- Whatever law allows a policeman to go blameless for shooting dead an unarmed youth a dozen times, even in the head, is simply wrong.
- Whatever law allows a policeman to kill a youth because this youth is said to be "charging" at the policeman is simply wrong.
- Whatever politics that permits white policemen who are perpetually afraid of black men to police black communities is wrong.
- Whatever law permits a white lawyer whose father was killed by a black man to decide whether or not to charge a white officer for killing a black man is wrong.
- Whatever system that saw nothing wrong with the handling of the Michael Brown case by Ferguson police and prosecutor is wrong
- Is the law rigged against black men in America?
Tuesday, November 25, 2014
Wednesday, November 19, 2014
Tuesday, November 18, 2014
Monday, November 17, 2014
Saturday, November 15, 2014
Twist and Turns
November 20, 2014 - January 17, 2015
Opening reception: November 20, 6-8pm
|Nnenna Okore, Aja Nsukka, mixed media, nd. Courtesy, the artist|
David Krut Projects is pleased to present Twist and Turns, Nnenna Okore’s second solo exhibition at the gallery. The title of the exhibition draws attention to the sense of dynamism and movement in this selection of Okore’s most recent sculptures - continuing her exploration of material through a laborious hands-on creative process gleaned from the traditions of West African art making.Raised in Nigeria, Okore’s affinity for tactile and gristly elements from the semi-urban environs of Nsukka in south-eastern Nigeria, have inspired a body of works that broadly focus on transformation and regeneration of mundane ecological and man-made objects. Through visual subtleties, she is able to present the fluid and delicate attributes of the physical world, triggered by aging, death and decay. She embraces biodegradable materials laced with memories and histories of her past; and submits to the use of several organic forms delicately articulated in an interwoven manner to reflect the quintessence and mystery of life cycles. The familiar yet abstract sculptural forms rely heavily on materials including newspapers, cloth, plaster and hessian, which were acquired mostly in her Fulbright year abroad. These materials metaphorically reference social, historical and environmental interconnectedness of our collective experiences as mortals.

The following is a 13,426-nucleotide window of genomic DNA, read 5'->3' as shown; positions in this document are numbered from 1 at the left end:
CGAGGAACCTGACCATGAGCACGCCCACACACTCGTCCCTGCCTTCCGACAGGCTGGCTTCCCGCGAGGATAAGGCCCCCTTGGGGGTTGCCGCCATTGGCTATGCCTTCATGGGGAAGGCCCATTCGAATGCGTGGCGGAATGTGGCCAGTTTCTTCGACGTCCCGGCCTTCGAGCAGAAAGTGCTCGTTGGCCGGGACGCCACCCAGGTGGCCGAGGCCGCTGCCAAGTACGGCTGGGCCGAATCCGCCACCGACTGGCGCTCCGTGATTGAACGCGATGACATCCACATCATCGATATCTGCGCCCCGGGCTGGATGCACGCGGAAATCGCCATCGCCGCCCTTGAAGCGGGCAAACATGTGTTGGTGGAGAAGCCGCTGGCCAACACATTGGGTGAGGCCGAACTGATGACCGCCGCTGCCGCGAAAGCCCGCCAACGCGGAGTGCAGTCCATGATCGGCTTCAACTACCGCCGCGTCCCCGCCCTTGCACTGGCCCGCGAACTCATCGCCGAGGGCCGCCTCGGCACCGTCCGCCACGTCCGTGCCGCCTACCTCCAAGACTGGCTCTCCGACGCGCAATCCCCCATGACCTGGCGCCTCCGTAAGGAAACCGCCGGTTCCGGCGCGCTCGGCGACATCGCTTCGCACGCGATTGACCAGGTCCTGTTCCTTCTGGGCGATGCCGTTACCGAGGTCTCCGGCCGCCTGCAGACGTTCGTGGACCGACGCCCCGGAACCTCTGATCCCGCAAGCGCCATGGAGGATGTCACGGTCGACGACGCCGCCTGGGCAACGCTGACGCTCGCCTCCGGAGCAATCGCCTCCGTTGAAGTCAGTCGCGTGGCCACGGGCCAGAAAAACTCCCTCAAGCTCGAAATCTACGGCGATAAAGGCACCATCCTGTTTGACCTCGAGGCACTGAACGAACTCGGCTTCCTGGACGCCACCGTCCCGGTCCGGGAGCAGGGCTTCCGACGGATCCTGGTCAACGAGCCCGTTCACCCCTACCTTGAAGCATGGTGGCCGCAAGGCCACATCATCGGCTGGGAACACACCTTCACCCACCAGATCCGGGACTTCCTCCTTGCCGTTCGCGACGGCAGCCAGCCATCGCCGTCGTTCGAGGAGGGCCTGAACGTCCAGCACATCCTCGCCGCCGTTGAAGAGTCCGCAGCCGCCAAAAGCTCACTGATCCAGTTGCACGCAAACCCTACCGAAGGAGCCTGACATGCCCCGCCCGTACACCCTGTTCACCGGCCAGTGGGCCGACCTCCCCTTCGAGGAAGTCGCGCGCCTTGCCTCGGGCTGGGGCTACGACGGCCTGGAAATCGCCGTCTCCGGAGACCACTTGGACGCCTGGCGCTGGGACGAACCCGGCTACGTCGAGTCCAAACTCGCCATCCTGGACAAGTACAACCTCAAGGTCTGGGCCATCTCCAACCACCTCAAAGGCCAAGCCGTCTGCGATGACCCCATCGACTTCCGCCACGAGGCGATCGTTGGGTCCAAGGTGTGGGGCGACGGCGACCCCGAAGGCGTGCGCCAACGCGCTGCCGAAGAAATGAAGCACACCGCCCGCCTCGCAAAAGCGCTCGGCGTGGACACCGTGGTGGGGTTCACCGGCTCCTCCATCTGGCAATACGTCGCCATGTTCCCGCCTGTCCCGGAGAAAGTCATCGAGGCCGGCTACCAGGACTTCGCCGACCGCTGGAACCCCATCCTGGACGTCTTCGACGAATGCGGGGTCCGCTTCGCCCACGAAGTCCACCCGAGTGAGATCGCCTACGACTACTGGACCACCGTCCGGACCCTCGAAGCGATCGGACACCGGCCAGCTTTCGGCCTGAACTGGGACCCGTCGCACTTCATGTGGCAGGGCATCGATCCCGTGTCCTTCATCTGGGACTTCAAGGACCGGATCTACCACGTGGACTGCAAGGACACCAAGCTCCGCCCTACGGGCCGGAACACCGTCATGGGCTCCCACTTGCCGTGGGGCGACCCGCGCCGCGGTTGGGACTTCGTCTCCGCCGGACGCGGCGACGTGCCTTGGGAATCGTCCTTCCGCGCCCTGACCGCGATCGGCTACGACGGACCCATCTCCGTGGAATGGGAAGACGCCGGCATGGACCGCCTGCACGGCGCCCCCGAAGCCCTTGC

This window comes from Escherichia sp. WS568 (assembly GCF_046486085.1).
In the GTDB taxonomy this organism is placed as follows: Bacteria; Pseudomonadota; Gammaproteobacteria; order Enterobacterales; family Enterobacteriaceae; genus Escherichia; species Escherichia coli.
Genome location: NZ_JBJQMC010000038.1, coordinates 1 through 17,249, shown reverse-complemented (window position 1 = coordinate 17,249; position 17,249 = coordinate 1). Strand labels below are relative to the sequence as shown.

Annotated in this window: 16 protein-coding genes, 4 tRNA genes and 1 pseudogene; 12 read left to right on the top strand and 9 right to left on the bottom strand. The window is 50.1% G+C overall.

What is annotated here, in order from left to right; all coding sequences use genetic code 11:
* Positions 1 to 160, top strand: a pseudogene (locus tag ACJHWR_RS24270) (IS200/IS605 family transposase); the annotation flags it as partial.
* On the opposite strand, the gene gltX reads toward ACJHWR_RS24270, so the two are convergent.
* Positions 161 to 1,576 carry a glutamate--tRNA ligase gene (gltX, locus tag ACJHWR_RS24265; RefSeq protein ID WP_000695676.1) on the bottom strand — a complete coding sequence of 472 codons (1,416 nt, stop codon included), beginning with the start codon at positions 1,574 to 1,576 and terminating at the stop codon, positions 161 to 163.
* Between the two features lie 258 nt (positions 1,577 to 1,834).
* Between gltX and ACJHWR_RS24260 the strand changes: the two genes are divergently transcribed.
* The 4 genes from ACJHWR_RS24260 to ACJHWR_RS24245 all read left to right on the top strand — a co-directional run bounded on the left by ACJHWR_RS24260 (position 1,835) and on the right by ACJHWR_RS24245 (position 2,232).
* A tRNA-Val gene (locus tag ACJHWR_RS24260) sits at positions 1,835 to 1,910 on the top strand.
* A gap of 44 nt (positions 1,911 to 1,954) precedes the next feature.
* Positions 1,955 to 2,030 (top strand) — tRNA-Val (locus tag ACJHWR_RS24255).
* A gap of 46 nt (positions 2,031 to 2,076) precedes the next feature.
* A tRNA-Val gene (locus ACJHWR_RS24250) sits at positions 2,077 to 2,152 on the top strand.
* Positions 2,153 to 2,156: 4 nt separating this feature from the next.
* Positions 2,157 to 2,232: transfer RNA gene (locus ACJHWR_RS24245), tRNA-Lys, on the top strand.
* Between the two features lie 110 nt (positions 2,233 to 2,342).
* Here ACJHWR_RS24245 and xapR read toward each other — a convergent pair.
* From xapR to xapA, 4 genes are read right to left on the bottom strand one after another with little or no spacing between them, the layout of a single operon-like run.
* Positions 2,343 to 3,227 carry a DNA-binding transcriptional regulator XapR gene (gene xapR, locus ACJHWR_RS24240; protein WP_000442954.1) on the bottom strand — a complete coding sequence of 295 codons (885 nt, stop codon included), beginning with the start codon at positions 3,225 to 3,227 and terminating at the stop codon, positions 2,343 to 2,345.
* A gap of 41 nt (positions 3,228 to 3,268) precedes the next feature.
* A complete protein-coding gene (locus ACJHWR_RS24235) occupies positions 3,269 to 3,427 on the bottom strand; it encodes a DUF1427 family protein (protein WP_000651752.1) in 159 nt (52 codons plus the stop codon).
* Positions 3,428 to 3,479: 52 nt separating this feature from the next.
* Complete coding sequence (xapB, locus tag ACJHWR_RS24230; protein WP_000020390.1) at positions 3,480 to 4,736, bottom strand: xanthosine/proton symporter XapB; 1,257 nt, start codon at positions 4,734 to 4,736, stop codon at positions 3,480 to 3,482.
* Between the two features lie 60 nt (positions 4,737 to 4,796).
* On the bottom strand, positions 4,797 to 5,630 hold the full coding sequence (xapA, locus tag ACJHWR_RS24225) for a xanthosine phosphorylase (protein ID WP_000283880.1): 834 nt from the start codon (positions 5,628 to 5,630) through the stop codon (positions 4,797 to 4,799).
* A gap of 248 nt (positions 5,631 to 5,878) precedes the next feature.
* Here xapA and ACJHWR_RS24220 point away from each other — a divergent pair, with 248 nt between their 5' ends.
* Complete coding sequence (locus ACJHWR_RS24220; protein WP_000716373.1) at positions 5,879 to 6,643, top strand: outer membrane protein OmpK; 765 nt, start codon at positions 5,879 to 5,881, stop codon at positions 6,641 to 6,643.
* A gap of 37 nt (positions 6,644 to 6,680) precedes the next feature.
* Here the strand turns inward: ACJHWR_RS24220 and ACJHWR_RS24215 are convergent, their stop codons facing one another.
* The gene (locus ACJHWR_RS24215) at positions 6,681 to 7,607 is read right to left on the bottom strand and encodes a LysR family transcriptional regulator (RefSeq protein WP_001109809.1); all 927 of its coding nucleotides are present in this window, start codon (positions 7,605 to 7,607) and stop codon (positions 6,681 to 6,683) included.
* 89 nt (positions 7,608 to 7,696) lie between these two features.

By default, Okore responds to the movement and malleability of her mediums and processes, allowing them to lead her. Her drawn-out processes of threading, fraying, tearing, teasing, twisting, rolling, layering and dying are derivative of domestic Nigerian tasks that she mastered while living in the country. Through her work, she reveals impermanent earthy attributes of organic and twisted forms. Her intuitive approach to process begets intricate and unhindered layers of the process and materials. The undulated nature of Okore’s work further accentuates the extraordinary panoramic dance between the art and the gallery’s unique ambience. The result is an intriguing display of spellbinding ethereal forms.
Nnenna Okore is an Associate Professor of Art at North Park University, Chicago, where she teaches Sculpture. She has received numerous international awards and been exhibited in many prestigious venues, including October Gallery, London; Museum of Art and Design, New York; Sao Paulo Biennale, Brazil; and Art Twenty One, Nigeria. She received the prestigious Fulbright Scholar Award in 2012, which resulted in a year-long project in Nigeria. Her works and interview were recently featured in the July/August 2013 issue of Sculpture Magazine.
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Wednesday, November 5, 2014
Tuesday, November 4, 2014
Sunday, November 2, 2014
|Kongo, Nkisi Nkondi, 19th c. |
Courtesy of Princeton University Art Museum / Royal Museum of Central Africa Tervuren
Please join us at a lecture by Wyatt MacGaffey: "Art of Power, Power of Art"
Thursday, November 6, 2014
McCormick 101, Princeton University
* In conjunction with the Princeton University Art Museum exhibition Kongo across the Waters, Wyatt MacGaffey, J. R. Coleman Professor Emeritus of Social Anthropology at Haverford College, will speak about the Kongolese power objects known as minkisi. A reception in the Art Museum will follow.